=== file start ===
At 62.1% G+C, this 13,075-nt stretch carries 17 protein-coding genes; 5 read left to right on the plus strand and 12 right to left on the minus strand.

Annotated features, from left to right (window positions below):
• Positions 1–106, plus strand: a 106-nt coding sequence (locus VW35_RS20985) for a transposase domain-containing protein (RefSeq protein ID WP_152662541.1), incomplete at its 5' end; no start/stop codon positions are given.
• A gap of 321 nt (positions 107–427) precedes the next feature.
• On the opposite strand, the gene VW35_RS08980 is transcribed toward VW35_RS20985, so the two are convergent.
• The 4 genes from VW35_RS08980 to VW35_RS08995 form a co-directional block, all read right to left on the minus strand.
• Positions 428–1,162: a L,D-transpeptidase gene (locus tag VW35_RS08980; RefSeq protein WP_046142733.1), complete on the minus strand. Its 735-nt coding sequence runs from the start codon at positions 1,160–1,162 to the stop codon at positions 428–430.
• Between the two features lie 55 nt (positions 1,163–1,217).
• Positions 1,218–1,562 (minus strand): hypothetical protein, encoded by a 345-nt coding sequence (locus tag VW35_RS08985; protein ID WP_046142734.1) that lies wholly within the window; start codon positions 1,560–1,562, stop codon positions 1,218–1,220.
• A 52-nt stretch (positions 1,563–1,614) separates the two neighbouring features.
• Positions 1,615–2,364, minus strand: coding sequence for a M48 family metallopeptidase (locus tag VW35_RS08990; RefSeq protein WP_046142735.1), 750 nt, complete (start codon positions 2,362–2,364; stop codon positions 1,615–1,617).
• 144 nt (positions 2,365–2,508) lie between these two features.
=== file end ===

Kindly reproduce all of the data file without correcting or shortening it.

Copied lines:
At 62.1% G+C, this 13,075-nt stretch carries 17 protein-coding genes; 5 read left to right on the plus strand and 12 right to left on the minus strand.

Annotated features, from left to right (window positions below):
• Positions 1–106, plus strand: a 106-nt coding sequence (locus VW35_RS20985) for a transposase domain-containing protein (RefSeq protein ID WP_152662541.1), incomplete at its 5' end; no start/stop codon positions are given.
• A gap of 321 nt (positions 107–427) precedes the next feature.
• On the opposite strand, the gene VW35_RS08980 is transcribed toward VW35_RS20985, so the two are convergent.
• The 4 genes from VW35_RS08980 to VW35_RS08995 form a co-directional block, all read right to left on the minus strand.
• Positions 428–1,162: a L,D-transpeptidase gene (locus tag VW35_RS08980; RefSeq protein WP_046142733.1), complete on the minus strand. Its 735-nt coding sequence runs from the start codon at positions 1,160–1,162 to the stop codon at positions 428–430.
• Between the two features lie 55 nt (positions 1,163–1,217).
• Positions 1,218–1,562 (minus strand): hypothetical protein, encoded by a 345-nt coding sequence (locus tag VW35_RS08985; protein ID WP_046142734.1) that lies wholly within the window; start codon positions 1,560–1,562, stop codon positions 1,218–1,220.
• A 52-nt stretch (positions 1,563–1,614) separates the two neighbouring features.
• Positions 1,615–2,364, minus strand: coding sequence for a M48 family metallopeptidase (locus tag VW35_RS08990; RefSeq protein WP_046142735.1), 750 nt, complete (start codon positions 2,362–2,364; stop codon positions 1,615–1,617).
• 144 nt (positions 2,365–2,508) lie between these two features.